Handbook of Drug Control in the United States

By James A. Inciardi | Go to book overview

Appendix E
Federal and State Controlled Substances Acts (CSAs)

THE FEDERAL CONTROLLED SUBSTANCES ACT

Scheduling

The regulatory scheme of the federal controlled substances act classifies substances into five categories, or schedules, to facilitate administration and regulation of the manufacturing, distribution, and dispensing of narcotics and other dangerous drugs without interfering in the legitimate and necessary businesses of doctors, pharmacists, and manufacturers.

The categories are based upon such characteristics of drugs as potential for abuse, accepted medical use, and propensity to create a psychological or physiological dependency for users. Classifications of drugs and periodic updating and re-publication of lists of drugs included in each category are the responsibility of the U.S. Drug Enforcement Administration (DEA).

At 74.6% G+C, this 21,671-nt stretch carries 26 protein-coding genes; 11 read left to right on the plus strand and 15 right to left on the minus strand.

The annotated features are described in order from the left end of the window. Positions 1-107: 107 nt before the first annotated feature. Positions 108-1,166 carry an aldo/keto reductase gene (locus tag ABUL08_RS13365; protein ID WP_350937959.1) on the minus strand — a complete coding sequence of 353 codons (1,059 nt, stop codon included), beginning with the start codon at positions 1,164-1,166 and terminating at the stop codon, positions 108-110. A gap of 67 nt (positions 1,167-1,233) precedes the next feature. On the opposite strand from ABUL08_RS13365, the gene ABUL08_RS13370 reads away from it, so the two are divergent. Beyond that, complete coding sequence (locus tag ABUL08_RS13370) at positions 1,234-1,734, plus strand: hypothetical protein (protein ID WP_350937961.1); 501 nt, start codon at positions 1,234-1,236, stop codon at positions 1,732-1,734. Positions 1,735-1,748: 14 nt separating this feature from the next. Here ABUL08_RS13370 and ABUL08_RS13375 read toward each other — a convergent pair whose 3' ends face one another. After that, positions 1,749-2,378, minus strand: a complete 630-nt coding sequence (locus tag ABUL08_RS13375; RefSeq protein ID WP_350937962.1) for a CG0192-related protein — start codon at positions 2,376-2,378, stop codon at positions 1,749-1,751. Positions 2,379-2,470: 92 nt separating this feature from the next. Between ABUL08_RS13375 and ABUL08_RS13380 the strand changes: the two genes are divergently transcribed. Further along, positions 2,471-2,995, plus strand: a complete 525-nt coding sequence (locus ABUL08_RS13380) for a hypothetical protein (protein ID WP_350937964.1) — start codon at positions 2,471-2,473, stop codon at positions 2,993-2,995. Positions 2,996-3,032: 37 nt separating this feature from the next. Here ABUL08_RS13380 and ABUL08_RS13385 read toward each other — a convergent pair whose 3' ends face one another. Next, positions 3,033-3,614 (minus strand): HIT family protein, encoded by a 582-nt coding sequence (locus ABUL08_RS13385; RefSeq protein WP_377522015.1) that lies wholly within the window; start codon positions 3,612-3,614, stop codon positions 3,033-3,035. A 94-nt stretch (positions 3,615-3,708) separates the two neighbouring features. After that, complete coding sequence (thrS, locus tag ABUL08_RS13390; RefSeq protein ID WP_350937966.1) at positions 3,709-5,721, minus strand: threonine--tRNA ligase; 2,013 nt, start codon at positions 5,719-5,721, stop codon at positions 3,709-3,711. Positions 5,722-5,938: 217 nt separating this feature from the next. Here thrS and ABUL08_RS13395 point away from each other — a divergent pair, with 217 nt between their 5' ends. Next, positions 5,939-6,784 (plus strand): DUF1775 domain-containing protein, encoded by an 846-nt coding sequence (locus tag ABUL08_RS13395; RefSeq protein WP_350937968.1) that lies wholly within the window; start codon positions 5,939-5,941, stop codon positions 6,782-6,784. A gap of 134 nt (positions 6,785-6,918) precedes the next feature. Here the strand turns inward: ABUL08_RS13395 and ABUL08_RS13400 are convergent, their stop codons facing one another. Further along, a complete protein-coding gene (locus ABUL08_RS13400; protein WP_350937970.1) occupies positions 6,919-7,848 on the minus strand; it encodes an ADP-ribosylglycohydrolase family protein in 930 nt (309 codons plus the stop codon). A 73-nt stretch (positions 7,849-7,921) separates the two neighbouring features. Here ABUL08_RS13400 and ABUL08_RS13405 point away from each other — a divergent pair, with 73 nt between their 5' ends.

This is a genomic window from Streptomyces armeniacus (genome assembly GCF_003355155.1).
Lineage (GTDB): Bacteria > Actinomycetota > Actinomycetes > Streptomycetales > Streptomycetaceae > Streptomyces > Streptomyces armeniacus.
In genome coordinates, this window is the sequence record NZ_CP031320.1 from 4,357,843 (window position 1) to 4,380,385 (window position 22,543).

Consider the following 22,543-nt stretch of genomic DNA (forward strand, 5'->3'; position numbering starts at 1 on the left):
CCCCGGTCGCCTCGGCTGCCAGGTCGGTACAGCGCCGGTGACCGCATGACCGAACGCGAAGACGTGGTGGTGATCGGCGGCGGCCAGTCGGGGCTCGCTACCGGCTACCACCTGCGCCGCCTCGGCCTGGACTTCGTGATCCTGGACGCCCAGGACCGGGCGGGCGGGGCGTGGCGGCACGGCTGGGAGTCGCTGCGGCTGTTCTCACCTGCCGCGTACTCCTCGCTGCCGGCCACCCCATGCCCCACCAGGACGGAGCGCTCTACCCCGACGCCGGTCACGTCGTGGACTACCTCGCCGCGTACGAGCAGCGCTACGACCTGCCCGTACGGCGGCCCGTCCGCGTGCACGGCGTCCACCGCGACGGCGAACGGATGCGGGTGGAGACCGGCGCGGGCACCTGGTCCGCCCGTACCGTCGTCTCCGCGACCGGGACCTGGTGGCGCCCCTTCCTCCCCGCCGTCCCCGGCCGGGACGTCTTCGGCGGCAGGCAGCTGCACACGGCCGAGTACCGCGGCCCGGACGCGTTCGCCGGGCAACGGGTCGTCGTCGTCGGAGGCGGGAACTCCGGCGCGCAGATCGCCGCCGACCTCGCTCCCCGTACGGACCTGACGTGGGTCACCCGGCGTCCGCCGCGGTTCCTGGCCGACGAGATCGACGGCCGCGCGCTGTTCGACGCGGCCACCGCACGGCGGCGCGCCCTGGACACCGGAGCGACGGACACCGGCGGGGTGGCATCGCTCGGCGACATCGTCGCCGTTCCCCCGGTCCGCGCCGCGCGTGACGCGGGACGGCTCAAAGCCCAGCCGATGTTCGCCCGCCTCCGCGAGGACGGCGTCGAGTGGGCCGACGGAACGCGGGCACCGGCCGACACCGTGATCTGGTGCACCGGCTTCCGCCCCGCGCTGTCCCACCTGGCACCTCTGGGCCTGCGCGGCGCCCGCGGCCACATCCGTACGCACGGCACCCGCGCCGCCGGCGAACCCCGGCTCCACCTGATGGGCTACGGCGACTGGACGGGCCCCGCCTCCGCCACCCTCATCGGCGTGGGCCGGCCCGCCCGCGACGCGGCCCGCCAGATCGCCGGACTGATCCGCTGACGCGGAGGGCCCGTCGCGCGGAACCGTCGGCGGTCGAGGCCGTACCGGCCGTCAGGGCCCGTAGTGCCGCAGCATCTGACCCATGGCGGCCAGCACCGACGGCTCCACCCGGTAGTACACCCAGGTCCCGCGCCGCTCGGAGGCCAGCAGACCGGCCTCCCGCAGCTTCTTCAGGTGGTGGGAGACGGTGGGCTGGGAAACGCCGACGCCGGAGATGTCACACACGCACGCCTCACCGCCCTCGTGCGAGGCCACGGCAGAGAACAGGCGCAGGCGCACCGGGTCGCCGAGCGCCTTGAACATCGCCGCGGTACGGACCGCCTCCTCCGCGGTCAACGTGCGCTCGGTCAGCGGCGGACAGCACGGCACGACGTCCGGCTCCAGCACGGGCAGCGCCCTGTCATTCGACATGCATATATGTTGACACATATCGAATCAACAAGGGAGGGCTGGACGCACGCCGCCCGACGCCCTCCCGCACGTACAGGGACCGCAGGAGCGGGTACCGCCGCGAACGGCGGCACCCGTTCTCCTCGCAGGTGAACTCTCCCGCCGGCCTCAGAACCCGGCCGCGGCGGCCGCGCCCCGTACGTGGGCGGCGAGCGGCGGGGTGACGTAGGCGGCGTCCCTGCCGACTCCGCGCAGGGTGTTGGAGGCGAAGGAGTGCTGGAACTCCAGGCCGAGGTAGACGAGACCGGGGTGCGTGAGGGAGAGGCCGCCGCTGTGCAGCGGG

Drugs in the most strictly controlled category, listed in schedule I of the classification scheme, have a high potential for abuse, no currently accepted medical use in the United States, and no acceptable safe level of use under medical supervision. Many narcotics, such as heroin and other opiates and opium derivatives, fall into this category. In addition, many hallucinogenic drugs that have no recognized medicinal value in this country, such as marijuana, mescaline, peyote, psilocybin, and lysergic acid diethylamide (LSD), are listed in schedule I.

Schedule II drugs have a high potential for abuse, and their use may lead to severe psychological or physiological dependencies; however, they have some

____________________
*
Reprinted from A Guide to State Controlled Substances Acts ( Washington, D.C.: Bureau of Justice Assistance, U.S. Department of Justice, and the National Criminal Justice Association, 1988).

-349-

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